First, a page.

The black-people-need-to-travel-more brigade assumes that merely going somewhere, showing yourself, and interacting with some locals is going to change people’s minds about blackness. Not exactly. For instance, I went to Valencia, Spain with the best intentions – to join in celebrating a unique part of Spanish culture: the Las Fallas Festival. That didn’t stop the waiter at a local tapas barn from refusing to serve me. And, although I was pissed, his ignorance didn’t stop me from getting what I wanted from the experience.
This brings me to another point: just showing up somewhere and interacting with the locals won’t necessarily enlighten them about blackness. Frankly, some people just don’t care. They’re going about their day and have other things preoccupying their minds. And people like the racist waiter I encountered in Valencia aren’t going to change because they saw or interacted with a few black people.
It assumes that other people aren’t responsible for their own education
We live in the information age when people can easily learn about anything they want with a few clicks. More and more people have access to the internet. If people want to broaden their perspective about others, there are multitudes of online resources they can use to start. Of course, interacting with someone of another background is more powerful than reading something online. But my point is that the onus is on every person to educate himself or herself about the world, especially with information more readily available than any other time in human history.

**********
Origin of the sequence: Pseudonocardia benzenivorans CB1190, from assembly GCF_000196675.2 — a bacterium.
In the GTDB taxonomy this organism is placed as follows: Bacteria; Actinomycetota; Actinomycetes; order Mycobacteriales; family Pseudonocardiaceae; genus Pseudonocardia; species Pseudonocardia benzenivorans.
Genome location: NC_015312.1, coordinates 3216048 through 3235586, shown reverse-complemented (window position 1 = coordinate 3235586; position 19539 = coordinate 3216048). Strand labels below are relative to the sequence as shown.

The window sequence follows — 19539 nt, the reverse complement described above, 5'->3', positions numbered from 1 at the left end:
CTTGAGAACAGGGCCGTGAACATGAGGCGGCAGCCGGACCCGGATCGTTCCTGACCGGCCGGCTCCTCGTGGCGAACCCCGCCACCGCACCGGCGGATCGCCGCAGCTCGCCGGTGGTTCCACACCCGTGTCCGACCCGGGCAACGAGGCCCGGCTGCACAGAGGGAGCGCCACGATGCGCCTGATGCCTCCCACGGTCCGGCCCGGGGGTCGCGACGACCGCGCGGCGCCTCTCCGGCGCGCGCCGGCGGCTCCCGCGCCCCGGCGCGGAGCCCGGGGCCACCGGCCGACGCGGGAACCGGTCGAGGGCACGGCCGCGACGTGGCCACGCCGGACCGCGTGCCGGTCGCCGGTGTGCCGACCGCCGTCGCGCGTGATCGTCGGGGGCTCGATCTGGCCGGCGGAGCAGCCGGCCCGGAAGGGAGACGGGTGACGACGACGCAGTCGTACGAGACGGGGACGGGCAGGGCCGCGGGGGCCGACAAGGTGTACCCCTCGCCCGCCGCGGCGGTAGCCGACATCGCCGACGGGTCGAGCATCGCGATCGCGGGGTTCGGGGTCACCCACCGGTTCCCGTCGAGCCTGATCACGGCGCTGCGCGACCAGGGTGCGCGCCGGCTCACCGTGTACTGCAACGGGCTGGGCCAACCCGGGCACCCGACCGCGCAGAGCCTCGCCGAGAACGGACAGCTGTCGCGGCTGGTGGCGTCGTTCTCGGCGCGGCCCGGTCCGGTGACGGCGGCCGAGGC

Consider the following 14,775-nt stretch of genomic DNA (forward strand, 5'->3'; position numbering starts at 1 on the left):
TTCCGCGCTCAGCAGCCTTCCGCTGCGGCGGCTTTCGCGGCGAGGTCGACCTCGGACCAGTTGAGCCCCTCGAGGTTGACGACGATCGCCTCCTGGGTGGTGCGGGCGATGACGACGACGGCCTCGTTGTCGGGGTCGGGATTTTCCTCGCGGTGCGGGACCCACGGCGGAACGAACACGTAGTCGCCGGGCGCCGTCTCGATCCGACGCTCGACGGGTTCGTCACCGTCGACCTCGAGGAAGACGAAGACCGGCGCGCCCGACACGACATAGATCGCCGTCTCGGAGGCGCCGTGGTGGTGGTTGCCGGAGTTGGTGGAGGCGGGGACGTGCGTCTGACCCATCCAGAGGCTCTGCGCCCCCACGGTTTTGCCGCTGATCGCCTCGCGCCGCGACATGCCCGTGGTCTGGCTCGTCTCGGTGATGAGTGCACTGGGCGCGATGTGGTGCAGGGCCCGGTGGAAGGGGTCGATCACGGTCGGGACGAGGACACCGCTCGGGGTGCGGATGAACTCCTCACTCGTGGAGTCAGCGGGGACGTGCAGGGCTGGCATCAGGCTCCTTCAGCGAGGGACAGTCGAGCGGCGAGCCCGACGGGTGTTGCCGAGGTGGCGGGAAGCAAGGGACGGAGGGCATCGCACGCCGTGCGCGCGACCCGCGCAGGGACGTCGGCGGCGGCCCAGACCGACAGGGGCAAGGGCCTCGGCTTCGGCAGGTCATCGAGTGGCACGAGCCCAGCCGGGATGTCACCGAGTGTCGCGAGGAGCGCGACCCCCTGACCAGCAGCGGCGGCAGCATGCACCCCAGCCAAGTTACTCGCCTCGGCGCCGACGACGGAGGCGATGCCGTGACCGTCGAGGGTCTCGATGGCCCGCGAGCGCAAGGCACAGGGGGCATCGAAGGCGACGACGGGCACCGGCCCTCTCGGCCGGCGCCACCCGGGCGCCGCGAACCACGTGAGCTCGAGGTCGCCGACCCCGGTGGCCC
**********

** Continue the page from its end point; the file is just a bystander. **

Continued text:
It is not your job to make sure that other people are knowledgeable about what it’s like to be black. You don’t represent the black race, and it’s dehumanizing to constantly have to ‘beg’ for acceptance from others. And, honestly, don’t you have better things to worry about than what people in Latvia know or don’t know about black people? How does that affect your life?
So why should you travel?
Travel because you want to experience a new culture, try the food, or learn a language. Travel to challenge your beliefs and enrich yourself. Travel because it will make you realize how insignificant you and your problems are in the grand scheme of things. Travel because it’s therapeutic. Travel because it will help you realize what really matters in life.
Everyone has their own reasons for traveling. I travel because it opens me to new ideas and ways of living and just makes me grateful to be alive. I realize that there’s so much beauty and goodness in this world, and I’m glad that I’m able to experience it. Travel has also opened my eyes to the diversity and richness of the African Diaspora – in Cuba, Colombia, and many other destinations.
For a lot of us, travel brings joy and adds meaning to our lives. Whatever travel does for you, focus on getting more of that. Because as much as travel can be a force for breaking down barriers, it’s not your responsibility to educate others about blackness. You already have enough work to do. Don’t you think so?
One more thing: if you liked this post, please share it!